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Singapore/world: trade fairs shunned

Singapore is the latest country to see a major tobacco trade fair cancelled. The official reason given by organisers was lack of government commitment, however it is likely the threat of civil society action played a part, given a rising tide of protests. World Tobacco Asia 2014 had originally been planned for April in Jakarta, Indonesia, but was relocated to Singapore and rescheduled to November after the Inter-tabac Asia Trade Fair planned for February in Bali was cancelled abruptly under orders of the provincial governor following international protests.

Daily Singapore broadsheet the Straits Times had slammed the event being held in Singapore in an editorial published on 26 May. It described as ‘absurd’ Singapore being the site of the fair, given the country had successfully hosted the World Conference on Tobacco or Health in 2012, and the government's commitment to reduce smoking prevalence to below 10% by 2020.

All articles written by Marita Hefler unless otherwise attributed. Ideas and items for News Analysis should be sent to: marita.hefler@menzies.edu.au

The trade journal Tobacco Journal International published an upbeat interview with World Tobacco Sales Manager Colin Case on 5 May 2014, in which he described Singapore as “…the ideal place … Just about everyone we've spoken to is very happy with the move (from Jakarta)…we expect another great event.” His optimism was in stark contrast to the curt article published in the same publication just 6 weeks later on 17 June, which announced the event had been ‘cancelled due to a negative government response.’ A World Tobacco representative was quoted as stating: “From here forward such an event in Asia looks less likely than ever”—welcome news in a region which bears a huge health and social toll from tobacco.

The cancellation leaves a decreasing number of options for tobacco trade fairs, most of which are likely to face strong international criticism. The city of Dortmund, Germany will host an Inter-tabac Europe in September 2014. It will be the subject of a protest campaign by German organisation Forum Rauchfrei, which spearheaded the successful campaign against Bali Inter-tabac in February. Forum Rauchfrei spokesman Johannes Spatz has suggested there is a domino-effect. Tobacco trade fairs had been cancelled in Istanbul and Moscow in 2013 and the Bali, Jakarta and Singapore events in 2014. “Tobacco trade fairs won't find their place in this world anymore,” Spatz says.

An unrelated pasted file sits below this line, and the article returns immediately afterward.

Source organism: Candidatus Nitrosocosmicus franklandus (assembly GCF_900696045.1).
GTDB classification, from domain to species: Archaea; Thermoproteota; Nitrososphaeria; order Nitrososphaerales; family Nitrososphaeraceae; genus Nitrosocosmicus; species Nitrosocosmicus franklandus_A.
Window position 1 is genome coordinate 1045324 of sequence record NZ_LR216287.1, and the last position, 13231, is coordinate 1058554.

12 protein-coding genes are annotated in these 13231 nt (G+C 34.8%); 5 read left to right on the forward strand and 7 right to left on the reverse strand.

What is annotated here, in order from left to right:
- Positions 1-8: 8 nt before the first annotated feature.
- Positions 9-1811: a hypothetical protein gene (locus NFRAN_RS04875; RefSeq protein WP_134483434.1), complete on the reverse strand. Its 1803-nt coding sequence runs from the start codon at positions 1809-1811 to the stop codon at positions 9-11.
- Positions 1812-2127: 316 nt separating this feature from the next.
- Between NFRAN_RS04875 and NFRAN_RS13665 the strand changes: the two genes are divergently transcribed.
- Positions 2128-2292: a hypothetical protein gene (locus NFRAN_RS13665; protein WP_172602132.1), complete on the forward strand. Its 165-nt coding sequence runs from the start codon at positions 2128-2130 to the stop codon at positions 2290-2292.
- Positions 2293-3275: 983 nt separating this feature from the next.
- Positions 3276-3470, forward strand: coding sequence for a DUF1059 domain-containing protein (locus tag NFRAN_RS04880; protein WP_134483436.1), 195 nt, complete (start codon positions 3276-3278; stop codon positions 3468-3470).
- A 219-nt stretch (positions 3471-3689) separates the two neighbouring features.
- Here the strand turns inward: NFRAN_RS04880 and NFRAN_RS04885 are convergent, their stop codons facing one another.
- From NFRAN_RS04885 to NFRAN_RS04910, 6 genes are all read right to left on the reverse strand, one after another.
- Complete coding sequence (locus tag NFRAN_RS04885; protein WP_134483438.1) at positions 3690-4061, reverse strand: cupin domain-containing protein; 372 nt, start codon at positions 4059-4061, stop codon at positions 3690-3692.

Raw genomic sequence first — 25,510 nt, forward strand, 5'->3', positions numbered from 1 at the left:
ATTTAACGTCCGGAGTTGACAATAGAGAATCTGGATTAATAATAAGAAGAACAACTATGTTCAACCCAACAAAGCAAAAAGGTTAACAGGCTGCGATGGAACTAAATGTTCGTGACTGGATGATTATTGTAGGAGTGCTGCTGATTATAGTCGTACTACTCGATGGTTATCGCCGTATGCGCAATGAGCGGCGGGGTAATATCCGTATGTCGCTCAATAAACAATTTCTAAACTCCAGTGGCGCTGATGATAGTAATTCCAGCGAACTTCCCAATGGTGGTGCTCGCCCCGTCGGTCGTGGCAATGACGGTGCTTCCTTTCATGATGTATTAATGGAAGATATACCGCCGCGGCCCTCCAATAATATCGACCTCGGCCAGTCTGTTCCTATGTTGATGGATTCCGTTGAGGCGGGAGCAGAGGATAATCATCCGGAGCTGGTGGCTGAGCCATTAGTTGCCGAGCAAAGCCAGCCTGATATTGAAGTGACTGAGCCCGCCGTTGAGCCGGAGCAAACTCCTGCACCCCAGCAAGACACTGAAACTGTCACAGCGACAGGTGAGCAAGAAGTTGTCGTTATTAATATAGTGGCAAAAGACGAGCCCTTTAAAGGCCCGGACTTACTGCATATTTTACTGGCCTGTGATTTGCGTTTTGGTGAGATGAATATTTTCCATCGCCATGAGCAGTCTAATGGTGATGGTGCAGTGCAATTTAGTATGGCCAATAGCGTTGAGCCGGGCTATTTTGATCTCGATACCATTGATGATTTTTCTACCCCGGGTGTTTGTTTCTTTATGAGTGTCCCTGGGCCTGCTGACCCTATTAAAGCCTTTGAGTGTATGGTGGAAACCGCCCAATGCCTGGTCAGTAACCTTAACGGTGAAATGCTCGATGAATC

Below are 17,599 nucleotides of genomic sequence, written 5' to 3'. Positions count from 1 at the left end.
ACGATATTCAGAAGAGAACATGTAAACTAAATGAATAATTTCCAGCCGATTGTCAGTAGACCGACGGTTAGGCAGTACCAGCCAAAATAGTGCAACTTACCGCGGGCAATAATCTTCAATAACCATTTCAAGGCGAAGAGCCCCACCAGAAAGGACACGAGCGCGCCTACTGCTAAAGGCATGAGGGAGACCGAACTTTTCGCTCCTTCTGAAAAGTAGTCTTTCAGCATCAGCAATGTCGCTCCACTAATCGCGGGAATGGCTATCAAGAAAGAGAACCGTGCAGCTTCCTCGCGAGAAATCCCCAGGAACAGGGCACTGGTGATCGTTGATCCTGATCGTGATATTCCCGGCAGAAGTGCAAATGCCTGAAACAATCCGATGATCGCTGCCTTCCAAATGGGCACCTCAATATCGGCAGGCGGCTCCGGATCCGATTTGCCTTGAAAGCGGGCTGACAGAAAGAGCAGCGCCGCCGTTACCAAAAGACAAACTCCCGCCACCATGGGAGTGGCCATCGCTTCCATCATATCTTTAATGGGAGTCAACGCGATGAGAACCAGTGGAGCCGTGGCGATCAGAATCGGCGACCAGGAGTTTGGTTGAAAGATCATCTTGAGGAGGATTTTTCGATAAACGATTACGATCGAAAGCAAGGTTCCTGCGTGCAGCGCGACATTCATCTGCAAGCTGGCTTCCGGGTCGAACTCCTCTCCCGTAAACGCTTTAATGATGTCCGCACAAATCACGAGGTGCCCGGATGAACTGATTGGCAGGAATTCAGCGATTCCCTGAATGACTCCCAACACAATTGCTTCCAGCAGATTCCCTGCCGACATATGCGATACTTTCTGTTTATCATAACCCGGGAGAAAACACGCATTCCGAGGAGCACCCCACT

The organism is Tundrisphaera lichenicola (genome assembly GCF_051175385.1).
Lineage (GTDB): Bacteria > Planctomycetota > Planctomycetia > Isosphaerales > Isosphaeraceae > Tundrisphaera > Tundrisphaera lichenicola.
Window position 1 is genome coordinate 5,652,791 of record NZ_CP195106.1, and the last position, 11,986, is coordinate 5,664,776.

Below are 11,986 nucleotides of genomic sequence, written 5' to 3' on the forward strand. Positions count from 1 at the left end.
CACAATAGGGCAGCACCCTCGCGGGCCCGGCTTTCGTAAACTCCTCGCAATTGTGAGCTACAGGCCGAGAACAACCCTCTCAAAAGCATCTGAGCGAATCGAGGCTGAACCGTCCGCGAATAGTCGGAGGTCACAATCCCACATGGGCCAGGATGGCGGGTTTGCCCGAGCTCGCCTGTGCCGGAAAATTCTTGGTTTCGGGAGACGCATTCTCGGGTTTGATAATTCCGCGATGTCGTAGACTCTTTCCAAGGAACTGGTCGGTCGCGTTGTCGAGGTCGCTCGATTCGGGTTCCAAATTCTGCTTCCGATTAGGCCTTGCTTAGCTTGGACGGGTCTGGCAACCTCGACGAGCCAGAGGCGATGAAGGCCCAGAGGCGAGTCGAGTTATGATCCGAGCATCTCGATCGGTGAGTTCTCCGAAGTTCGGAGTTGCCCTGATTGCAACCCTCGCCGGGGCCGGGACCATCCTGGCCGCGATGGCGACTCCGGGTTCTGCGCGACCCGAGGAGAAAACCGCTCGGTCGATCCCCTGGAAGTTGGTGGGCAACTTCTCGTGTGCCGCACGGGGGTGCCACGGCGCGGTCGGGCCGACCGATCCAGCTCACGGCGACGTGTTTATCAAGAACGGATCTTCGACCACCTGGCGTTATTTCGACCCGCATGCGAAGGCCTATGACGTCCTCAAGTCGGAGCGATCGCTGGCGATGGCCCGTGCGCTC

Upcoming fairs listed on the World Tobacco website include North America (Richmond, Virginia in May 2015), Middle East (Dubai, April 2016), and Europe (Hamburg, Germany in November 2016). Hosting these events will put these countries at odds with the global health community, and would be a striking failure of political leadership, given the increasing resistance of low and middle income countries to accommodating tobacco industry trade fairs. The Dubai event can expect a particularly strong global backlash, with the United Arab Emirates hosting the World Conference on Tobacco or Health 2015 in Abu Dhabi.

UK: Lifesaving quit campaign awarded

A major integrated mass media campaign in North East England to raise awareness that one in two long term smokers will die early from a tobacco related cause has generated thousands of responses and earned two national advertising awards.

Figure 1

A heart-rending scene from the FRESH—Smoke Free North East ‘Don't be the 1’ advert.

FRESH—Smoke Free North East's ‘Don’t be the 1’ TV advert won the Grand Prix prize (outstanding) and gold for TV/Cinema commercial at the prestigious Roses Creative Awards—beating off competition from major international commercial brands. It ran in February and March across TV, radio, cinema and digital, and triggered 13 900 responses via Facebook adverts and over 9000 website visits.